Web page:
First-of-its-Kind Study Finds Lightning Impacts Edge of Space in Ways not Previously Observed Solar flares jetting out from the sun and thunderstorms generated on Earth impact the planet’s ionosphere in different ways, which have implications for the ability to conduct long range communications.

A solar flare erupted on the far side of the sun on June 4, 2011. Credit: NASA/STEREO/Helioviewer

Space & Atmoshperic Sciences

If you have visited the Arecibo Observatory in the past decade, you may have met Eframir Franco Díaz, who has worked as a researcher, lab assistant, technician, analyst, academic guide, and REU Coordinator at the observatory since he was a high school student in 2009.

And while Mr. Franco Díaz attributes his current, highly successful professional trajectory to what the Arecibo Observatory has given to him, his dedication to all aspects of the facility over the past 12 years has had a significant impact on the observatory itself. + Read More


The highly anticipated arrival of the Culebra Aerosol Research Lidar (CARLA) instrument container to the Arecibo Observatory occurred on February 5th, 2021. This marks the beginning of the installation of the new CARLA instrument that had been funded through a grant from the Puerto Rico Science, Technology and Research Trust in 2020. + Read More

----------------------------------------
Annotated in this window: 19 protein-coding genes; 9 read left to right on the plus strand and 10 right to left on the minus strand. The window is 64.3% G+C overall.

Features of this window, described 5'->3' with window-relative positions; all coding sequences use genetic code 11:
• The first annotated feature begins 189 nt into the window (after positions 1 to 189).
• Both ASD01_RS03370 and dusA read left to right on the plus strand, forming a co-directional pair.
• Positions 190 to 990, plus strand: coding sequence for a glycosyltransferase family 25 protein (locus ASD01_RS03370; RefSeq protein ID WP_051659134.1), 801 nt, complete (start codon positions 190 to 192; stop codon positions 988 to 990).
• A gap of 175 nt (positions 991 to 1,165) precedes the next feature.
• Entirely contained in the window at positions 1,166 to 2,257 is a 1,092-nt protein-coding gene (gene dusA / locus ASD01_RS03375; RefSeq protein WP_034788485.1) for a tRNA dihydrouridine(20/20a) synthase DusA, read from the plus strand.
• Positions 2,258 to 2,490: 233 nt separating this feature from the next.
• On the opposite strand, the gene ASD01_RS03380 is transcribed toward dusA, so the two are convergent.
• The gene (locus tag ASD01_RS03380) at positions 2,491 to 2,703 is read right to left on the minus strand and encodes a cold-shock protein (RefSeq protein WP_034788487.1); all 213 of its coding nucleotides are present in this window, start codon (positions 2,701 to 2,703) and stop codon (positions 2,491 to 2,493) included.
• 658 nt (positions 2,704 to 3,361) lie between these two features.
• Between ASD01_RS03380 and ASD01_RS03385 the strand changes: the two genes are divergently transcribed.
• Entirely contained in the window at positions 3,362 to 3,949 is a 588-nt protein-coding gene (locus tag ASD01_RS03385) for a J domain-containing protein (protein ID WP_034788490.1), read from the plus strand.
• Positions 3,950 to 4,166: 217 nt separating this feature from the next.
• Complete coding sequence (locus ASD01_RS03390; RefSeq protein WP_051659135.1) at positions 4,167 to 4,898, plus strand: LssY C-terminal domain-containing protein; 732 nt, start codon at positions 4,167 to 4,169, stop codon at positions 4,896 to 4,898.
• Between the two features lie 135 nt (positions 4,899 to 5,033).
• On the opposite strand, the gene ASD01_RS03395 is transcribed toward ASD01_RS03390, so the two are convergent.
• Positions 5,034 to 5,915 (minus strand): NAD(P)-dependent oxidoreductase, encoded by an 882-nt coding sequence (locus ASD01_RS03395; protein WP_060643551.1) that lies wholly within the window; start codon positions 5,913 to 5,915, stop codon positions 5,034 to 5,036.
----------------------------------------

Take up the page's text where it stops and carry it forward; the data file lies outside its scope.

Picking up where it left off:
Space & Atmospheric

Even before the newest AO facility is complete, students and scientists are already hard at work on the relevant science projects. The Culebra Aerosol Research Lidar (CARLA) facility, which began construction in March of 2020, will be used to track aerosols in the atmosphere. Of particular importance is the study of the Saharan dust in the air, which affects air quality and hurricane formation in the Atlantic and Greater Caribbean region. June 2020 saw a uniquely strong dust plume event, causing noticeably dimmer skies as far west as Texas. + Read More